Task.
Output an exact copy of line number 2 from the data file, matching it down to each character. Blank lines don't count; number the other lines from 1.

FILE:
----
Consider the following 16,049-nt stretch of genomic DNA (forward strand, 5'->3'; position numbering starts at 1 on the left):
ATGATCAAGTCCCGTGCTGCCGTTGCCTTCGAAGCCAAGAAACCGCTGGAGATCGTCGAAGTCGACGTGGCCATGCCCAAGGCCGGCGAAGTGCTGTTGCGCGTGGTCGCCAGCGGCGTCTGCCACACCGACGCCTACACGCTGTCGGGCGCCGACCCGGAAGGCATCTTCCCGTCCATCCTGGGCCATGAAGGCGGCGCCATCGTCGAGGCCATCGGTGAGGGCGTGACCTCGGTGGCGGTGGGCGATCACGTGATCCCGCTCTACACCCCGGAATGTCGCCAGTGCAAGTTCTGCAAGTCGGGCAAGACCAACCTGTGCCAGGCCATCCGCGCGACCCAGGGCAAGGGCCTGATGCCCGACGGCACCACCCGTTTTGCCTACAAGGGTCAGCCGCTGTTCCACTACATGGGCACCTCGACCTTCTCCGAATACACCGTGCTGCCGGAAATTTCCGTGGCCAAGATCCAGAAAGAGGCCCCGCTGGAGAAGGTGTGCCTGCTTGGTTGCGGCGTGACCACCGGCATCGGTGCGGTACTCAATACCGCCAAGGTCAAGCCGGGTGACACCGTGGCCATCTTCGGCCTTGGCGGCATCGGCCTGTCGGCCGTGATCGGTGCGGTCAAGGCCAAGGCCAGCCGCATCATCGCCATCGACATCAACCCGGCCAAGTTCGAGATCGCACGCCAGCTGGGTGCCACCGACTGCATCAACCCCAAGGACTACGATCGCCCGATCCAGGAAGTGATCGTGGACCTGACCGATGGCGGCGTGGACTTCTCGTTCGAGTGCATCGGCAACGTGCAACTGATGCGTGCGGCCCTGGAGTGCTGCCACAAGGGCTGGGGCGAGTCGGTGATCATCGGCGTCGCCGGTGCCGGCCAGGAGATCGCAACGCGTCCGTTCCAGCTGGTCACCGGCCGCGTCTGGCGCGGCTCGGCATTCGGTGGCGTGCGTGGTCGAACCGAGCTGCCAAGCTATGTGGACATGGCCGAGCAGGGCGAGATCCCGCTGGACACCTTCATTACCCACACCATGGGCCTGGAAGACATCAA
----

ATGATCAAGTCCCGTGCTGCCGTTGCCTTCGAAGCCAAGAAACCGCTGGAGATCGTCGAAGTCGACGTGGCCATGCCCAAGGCCGGCGAAGTGCTGTTGCGCGTGGTCGCCAGCGGCGTCTGCCACACCGACGCCTACACGCTGTCGGGCGCCGACCCGGAAGGCATCTTCCCGTCCATCCTGGGCCATGAAGGCGGCGCCATCGTCGAGGCCATCGGTGAGGGCGTGACCTCGGTGGCGGTGGGCGATCACGTGATCCCGCTCTACACCCCGGAATGTCGCCAGTGCAAGTTCTGCAAGTCGGGCAAGACCAACCTGTGCCAGGCCATCCGCGCGACCCAGGGCAAGGGCCTGATGCCCGACGGCACCACCCGTTTTGCCTACAAGGGTCAGCCGCTGTTCCACTACATGGGCACCTCGACCTTCTCCGAATACACCGTGCTGCCGGAAATTTCCGTGGCCAAGATCCAGAAAGAGGCCCCGCTGGAGAAGGTGTGCCTGCTTGGTTGCGGCGTGACCACCGGCATCGGTGCGGTACTCAATACCGCCAAGGTCAAGCCGGGTGACACCGTGGCCATCTTCGGCCTTGGCGGCATCGGCCTGTCGGCCGTGATCGGTGCGGTCAAGGCCAAGGCCAGCCGCATCATCGCCATCGACATCAACCCGGCCAAGTTCGAGATCGCACGCCAGCTGGGTGCCACCGACTGCATCAACCCCAAGGACTACGATCGCCCGATCCAGGAAGTGATCGTGGACCTGACCGATGGCGGCGTGGACTTCTCGTTCGAGTGCATCGGCAACGTGCAACTGATGCGTGCGGCCCTGGAGTGCTGCCACAAGGGCTGGGGCGAGTCGGTGATCATCGGCGTCGCCGGTGCCGGCCAGGAGATCGCAACGCGTCCGTTCCAGCTGGTCACCGGCCGCGTCTGGCGCGGCTCGGCATTCGGTGGCGTGCGTGGTCGAACCGAGCTGCCAAGCTATGTGGACATGGCCGAGCAGGGCGAGATCCCGCTGGACACCTTCATTACCCACACCATGGGCCTGGAAGACATCAA